Study: Entitled people less likely to follow COVID guidelines
By Julie Greco
Individuals who demonstrate higher levels of psychological entitlement – the belief that they deserve more than others – indicated noncompliance with the health guidelines of the COVID-19 pandemic, according to a new paper co-authored by Emily Zitek, associate professor of organizational behavior in the ILR School.
In “Psychological Entitlement Predicts Noncompliance with the Health Guidelines of the COVID-19 Pandemic,” published Oct. 29 in Personality and Individual Differences, Zitek and co-author Rachel Schlund, a doctoral student in the field of organizational behavior, used three studies to add to the growing body of research on how personality and individual differences relate to attitudes and behaviors during the pandemic.
The results showed that entitled individuals were less likely to report that they were following, or would follow, the health guidelines of the COVID-19 pandemic, and they were more likely to report that they had contracted COVID-19.
“Their noncompliance,” the authors wrote, “seemed to be most likely due to their lessened concern about harming others and their increased belief that the threat of the virus was overblown (Study 2), and appealing to their self-image concerns did not increase their compliance (Study 3).”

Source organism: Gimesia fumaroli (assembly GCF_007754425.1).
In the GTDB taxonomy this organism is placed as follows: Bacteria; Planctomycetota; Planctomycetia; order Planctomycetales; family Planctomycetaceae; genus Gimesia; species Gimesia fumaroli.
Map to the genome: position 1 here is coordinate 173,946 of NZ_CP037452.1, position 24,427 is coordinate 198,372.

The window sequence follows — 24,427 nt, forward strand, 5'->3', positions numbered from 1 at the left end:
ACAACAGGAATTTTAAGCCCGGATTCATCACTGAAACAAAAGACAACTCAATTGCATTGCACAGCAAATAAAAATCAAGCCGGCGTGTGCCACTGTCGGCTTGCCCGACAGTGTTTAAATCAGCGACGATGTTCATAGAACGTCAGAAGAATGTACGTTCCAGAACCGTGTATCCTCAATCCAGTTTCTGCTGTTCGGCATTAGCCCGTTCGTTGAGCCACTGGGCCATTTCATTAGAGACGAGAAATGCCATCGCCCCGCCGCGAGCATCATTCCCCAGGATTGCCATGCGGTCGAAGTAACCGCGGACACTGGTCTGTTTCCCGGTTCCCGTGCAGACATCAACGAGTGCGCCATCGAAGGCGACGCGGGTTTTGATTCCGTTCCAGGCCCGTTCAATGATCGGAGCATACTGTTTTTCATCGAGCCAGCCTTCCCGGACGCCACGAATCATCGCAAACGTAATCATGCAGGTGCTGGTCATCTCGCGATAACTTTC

Zitek said prior research has shown that entitlement can put people at risk for “psychological distress,” including anger and dissatisfaction. The new study takes that a step further.
“We have now shown that entitled beliefs can also put people at risk for physical harm when they ignore the health guidelines of the COVID-19 pandemic,” she said. “Entitled people strongly want good things to happen to them and yet their refusal to follow the health guidelines is causing them to be at risk of contracting COVID-19.”
In all three studies, participants were asked to complete the Psychological Entitlement Scale, the most commonly used measure of the entitlement disposition, as well as the Ten-Item Personality Inventory, indicating whether certain characteristics such as “sympathetic and warm” described them.
Read the full story of this research on the ILR School website.
Julie Greco is a communications specialist with the ILR School.